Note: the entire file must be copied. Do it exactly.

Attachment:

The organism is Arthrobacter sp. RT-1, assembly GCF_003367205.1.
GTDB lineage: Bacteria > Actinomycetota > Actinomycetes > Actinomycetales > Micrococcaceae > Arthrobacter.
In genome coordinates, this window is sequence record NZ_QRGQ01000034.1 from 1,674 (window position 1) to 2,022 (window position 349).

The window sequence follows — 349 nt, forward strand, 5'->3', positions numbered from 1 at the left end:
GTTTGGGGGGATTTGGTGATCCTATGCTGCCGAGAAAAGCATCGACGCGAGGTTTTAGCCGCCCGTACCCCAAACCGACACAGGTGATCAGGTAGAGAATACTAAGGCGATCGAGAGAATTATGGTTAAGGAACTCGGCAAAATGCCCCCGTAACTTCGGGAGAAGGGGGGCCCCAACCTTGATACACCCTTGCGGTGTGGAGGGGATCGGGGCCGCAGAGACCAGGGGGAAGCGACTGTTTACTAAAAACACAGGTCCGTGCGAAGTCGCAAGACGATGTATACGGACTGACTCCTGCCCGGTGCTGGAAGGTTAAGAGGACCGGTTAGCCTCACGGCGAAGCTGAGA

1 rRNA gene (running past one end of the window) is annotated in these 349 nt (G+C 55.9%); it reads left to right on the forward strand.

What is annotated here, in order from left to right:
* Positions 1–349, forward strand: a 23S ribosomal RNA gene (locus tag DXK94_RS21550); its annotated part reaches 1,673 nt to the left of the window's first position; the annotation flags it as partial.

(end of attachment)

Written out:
The organism is Arthrobacter sp. RT-1, assembly GCF_003367205.1.
GTDB lineage: Bacteria > Actinomycetota > Actinomycetes > Actinomycetales > Micrococcaceae > Arthrobacter.
In genome coordinates, this window is sequence record NZ_QRGQ01000034.1 from 1,674 (window position 1) to 2,022 (window position 349).

The window sequence follows — 349 nt, forward strand, 5'->3', positions numbered from 1 at the left end:
GTTTGGGGGGATTTGGTGATCCTATGCTGCCGAGAAAAGCATCGACGCGAGGTTTTAGCCGCCCGTACCCCAAACCGACACAGGTGATCAGGTAGAGAATACTAAGGCGATCGAGAGAATTATGGTTAAGGAACTCGGCAAAATGCCCCCGTAACTTCGGGAGAAGGGGGGCCCCAACCTTGATACACCCTTGCGGTGTGGAGGGGATCGGGGCCGCAGAGACCAGGGGGAAGCGACTGTTTACTAAAAACACAGGTCCGTGCGAAGTCGCAAGACGATGTATACGGACTGACTCCTGCCCGGTGCTGGAAGGTTAAGAGGACCGGTTAGCCTCACGGCGAAGCTGAGA

1 rRNA gene (running past one end of the window) is annotated in these 349 nt (G+C 55.9%); it reads left to right on the forward strand.

What is annotated here, in order from left to right:
* Positions 1–349, forward strand: a 23S ribosomal RNA gene (locus tag DXK94_RS21550); its annotated part reaches 1,673 nt to the left of the window's first position; the annotation flags it as partial.